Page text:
11 abr. 2011

The Unprestige of Prestige

People working on popular culture can complain that their field is still not taken seriously enough. They still feel that canonical literature holds sway. Working in a more canonical field from a more or less high modernist perspective, I feel that there is a certain unprestige of prestige, In other words, a suspicion cast over the canon itself. My field is extremely canonical, since it includes Antonio Machado, Juan Ramón Jiménez, Federico García Lorca. Yet many Ivy league and other prestigious universities don't feel the need to have a specialist in this area. A colleague at Duke tells me he doesn't teach poetry much, because of the demand for prose fiction courses. Almost all Spanish majors there are double majors, with Spanish being the second major and oriented toward the study of language. I think I would be even more famous in my field than I am if I had the same number of publications in the same journals and presses, but devoted myself instead to film or novel. I am not complaining, because I think I'm well enough known to suit myself, and I understand complaints coming from the opposite direction might be equally justified.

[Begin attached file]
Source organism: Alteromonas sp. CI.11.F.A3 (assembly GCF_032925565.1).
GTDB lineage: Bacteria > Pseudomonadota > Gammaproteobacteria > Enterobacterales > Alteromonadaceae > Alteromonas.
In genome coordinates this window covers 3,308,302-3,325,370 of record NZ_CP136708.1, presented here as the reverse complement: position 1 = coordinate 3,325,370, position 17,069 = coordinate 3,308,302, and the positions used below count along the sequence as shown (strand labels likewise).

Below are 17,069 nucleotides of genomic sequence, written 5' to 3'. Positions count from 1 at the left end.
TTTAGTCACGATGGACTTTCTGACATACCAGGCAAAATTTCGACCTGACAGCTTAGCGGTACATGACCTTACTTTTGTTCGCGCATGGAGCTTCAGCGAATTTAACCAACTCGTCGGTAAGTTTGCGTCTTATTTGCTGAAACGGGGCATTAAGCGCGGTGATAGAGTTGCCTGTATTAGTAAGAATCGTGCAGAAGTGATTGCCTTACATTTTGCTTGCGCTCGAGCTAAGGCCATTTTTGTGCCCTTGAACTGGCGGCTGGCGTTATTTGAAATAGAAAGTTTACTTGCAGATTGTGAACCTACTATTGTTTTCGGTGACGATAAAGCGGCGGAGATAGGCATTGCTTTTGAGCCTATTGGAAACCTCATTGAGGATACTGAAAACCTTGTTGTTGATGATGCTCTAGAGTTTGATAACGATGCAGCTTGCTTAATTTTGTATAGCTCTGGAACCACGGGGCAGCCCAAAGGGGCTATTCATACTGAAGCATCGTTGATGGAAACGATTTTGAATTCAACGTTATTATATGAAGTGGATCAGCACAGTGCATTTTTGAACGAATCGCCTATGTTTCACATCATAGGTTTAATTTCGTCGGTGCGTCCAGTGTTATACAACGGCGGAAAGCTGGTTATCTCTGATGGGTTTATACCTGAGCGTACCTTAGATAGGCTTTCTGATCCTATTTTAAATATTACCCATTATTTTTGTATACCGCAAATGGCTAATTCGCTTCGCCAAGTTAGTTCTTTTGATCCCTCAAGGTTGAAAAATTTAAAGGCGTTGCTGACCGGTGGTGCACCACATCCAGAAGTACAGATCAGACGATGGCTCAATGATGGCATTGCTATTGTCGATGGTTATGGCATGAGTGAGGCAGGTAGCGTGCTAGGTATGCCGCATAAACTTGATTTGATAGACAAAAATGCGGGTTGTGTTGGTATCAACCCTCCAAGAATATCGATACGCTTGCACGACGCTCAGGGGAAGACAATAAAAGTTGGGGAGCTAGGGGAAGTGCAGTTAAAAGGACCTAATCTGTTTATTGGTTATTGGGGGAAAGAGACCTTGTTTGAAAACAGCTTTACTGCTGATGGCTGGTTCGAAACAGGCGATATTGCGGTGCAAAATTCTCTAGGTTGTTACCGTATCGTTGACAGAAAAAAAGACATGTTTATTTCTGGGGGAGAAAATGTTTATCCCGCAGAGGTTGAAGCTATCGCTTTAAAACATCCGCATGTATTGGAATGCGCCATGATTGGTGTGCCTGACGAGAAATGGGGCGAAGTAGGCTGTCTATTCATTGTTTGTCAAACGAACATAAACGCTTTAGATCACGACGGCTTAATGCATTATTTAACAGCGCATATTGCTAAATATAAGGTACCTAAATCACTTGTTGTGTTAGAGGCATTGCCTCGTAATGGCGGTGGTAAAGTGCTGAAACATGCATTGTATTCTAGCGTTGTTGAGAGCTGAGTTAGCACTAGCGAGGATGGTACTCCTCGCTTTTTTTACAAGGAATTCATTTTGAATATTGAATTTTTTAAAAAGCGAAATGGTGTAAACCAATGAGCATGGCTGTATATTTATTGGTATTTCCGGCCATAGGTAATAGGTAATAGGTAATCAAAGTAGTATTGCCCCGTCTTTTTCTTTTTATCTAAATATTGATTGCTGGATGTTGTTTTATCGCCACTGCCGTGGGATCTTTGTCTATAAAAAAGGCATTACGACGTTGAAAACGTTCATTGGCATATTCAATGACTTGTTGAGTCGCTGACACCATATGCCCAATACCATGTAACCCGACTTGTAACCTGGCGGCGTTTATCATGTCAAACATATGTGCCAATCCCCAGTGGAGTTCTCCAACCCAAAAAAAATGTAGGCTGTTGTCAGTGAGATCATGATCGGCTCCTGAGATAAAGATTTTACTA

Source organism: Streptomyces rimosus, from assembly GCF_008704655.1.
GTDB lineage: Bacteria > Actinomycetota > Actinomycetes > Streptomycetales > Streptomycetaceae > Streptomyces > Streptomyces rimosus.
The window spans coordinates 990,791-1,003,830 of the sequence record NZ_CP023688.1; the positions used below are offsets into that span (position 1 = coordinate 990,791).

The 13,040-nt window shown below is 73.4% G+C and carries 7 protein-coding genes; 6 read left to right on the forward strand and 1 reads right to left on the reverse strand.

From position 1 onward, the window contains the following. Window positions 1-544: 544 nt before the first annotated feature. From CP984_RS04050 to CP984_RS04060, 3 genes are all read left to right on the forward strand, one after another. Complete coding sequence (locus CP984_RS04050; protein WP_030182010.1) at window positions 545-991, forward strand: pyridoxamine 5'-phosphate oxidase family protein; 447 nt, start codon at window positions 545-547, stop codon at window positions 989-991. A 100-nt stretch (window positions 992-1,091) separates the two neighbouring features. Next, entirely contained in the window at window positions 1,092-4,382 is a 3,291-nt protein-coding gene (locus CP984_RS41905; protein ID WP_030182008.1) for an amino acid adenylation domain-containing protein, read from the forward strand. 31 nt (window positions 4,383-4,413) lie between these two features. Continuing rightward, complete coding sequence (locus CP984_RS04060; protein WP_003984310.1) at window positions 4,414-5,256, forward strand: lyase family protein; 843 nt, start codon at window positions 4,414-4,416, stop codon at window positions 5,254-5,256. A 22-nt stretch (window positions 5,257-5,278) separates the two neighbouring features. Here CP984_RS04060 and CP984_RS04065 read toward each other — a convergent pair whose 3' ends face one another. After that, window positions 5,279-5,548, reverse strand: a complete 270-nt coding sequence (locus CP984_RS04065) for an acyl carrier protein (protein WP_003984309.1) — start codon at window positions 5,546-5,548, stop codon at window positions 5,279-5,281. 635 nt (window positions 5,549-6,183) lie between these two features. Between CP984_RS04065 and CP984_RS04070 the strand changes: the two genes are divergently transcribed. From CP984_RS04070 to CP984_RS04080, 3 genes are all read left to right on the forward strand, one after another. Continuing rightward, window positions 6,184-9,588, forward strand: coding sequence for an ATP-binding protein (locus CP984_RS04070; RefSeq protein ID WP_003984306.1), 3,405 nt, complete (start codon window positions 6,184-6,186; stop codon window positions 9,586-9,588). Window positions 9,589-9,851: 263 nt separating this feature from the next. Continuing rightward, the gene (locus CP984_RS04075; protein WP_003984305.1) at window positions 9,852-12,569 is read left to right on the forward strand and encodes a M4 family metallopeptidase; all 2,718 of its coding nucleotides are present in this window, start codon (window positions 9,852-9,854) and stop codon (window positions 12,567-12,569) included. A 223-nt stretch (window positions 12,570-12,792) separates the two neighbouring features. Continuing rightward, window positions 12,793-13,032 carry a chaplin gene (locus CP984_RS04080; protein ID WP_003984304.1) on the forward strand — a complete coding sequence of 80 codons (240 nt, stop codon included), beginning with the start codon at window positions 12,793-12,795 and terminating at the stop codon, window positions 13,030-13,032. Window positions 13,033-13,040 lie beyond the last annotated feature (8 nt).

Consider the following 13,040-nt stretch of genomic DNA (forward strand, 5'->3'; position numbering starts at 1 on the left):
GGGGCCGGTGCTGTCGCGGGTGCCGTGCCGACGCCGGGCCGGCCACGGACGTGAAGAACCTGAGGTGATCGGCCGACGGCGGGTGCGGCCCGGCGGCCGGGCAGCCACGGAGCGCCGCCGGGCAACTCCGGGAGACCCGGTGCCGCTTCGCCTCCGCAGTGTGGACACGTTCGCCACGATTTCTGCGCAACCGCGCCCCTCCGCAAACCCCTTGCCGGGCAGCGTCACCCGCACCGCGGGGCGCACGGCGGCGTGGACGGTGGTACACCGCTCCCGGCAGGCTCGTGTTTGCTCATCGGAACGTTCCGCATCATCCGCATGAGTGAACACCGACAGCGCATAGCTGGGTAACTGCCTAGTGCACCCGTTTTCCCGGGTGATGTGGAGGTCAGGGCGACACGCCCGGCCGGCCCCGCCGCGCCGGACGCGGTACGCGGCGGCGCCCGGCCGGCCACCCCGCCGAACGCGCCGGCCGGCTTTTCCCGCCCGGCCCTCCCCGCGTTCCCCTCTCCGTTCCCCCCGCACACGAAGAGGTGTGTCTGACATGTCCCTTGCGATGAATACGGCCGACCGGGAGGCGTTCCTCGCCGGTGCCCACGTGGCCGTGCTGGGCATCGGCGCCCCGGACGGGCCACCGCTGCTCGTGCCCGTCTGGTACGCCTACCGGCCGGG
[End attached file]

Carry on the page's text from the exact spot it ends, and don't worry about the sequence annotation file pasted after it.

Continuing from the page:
3 comentarios:

Spanish prof dijo...

I guess it's all in the eye of the beholder, isn't it? I think our field is broad enough to make room for everybody. And the same material can be taught very differently according to who is teaching it. My main pet peeve is professors who use (bad) movies to illustrate a certain historical period. As somebody who has had training in film studies, it drives me nuts.

Jonathan dijo...

I don't like using film as accessory to anything else. The students don't have anything to say about a movie clip, usually. They take it as an opportunity to be entertained.

Spanish prof dijo...

I use films as way of showing different cultural productions of a time period. But I show them the whole film, and we talk about it in its own terms.